Poem of a Political Prisoner

Marilyn Buck: For Fear of Being Called

In Peru a demonstration
against a rise in bread prices
is stopped
because of threats to denounce
those who demand bread
as terrorists.

How greatly we fear language
an electric cattle prod
to drive us into corners
where we cower
for fear of being called
terrorists or communists or criminals.

How did we allow those who don’t give
a damn about how we
the 80% live or die
to rob us of our language
to intimidate us into cutting out
our tongues
and binding our limbs into lameness?

How can we be more afraid
to be called terrorists
than to die in the dark
with no one there to speak for us?
Published in ‘Syracuse Peace Letters’, March 1997.

Marilyn Buck is an American communist revolutionary and poet who is imprisoned for – among other things – her participation in the 1979 prison break of Assata Shakur, a leading member of the Black Liberation Army (BLA).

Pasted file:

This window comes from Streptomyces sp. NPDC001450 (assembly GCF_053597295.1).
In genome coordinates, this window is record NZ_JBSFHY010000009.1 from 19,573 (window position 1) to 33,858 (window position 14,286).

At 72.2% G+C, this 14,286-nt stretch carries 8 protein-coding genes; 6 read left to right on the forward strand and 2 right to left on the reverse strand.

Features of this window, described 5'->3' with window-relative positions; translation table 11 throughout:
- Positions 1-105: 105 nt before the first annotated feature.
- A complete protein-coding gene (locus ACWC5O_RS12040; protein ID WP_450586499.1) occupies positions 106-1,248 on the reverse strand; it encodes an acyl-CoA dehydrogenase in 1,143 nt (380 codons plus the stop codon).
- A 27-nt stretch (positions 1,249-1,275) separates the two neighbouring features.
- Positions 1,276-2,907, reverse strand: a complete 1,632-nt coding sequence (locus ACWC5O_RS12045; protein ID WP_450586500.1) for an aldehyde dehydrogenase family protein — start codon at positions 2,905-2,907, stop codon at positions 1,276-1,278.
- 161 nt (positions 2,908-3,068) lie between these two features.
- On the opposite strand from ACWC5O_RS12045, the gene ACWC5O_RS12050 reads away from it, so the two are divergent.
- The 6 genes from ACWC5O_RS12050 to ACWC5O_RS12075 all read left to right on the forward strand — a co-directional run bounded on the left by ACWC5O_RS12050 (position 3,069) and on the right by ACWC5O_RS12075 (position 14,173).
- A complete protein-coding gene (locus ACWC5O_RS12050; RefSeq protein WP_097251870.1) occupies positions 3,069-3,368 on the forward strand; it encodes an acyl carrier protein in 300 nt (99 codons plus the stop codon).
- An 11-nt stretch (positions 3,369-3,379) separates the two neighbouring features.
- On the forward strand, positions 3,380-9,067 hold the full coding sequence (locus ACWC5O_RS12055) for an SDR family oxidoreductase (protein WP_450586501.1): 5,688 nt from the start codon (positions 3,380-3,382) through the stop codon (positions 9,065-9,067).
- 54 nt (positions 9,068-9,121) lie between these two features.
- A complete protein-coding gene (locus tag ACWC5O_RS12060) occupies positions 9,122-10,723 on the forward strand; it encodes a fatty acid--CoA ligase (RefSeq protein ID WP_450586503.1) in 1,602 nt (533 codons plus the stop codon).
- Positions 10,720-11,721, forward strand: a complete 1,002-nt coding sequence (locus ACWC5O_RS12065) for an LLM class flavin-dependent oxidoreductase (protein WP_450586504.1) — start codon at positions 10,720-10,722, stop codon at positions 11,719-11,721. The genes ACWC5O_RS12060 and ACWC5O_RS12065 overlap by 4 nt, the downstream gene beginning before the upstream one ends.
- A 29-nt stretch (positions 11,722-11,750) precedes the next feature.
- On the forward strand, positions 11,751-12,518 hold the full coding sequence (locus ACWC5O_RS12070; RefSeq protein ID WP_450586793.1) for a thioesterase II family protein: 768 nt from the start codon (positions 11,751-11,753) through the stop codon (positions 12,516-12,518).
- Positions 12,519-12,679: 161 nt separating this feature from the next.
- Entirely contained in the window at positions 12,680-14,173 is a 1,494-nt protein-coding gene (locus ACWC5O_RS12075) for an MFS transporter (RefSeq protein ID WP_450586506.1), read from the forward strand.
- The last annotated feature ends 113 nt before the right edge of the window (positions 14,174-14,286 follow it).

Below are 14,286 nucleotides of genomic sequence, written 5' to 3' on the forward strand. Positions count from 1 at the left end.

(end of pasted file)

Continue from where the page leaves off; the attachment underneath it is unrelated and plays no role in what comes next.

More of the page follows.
In 1985, Marilyn Buck and six others are convicted in the Resistance Conspiracy case, a series of bombings in protest of United States foreign policy in the Middle East and Central America.

The indictment describes the goal of the conspiracy as being “to influence, change and protest policies and practices of the United States Government concerning various international and domestic matters through the use of violent and illegal means”.

Marilyn Buck receives an 80-year sentence, which she serves in Federal women’s prison in Dublin, California. She writes and publishes many articles and poems.

In 2001 she wins the PEN Prison Writing Program poetry prize and publishes a collection of poems called Rescue the Word.

Ill, she is released on July 15, 2010, less than a month before her death.


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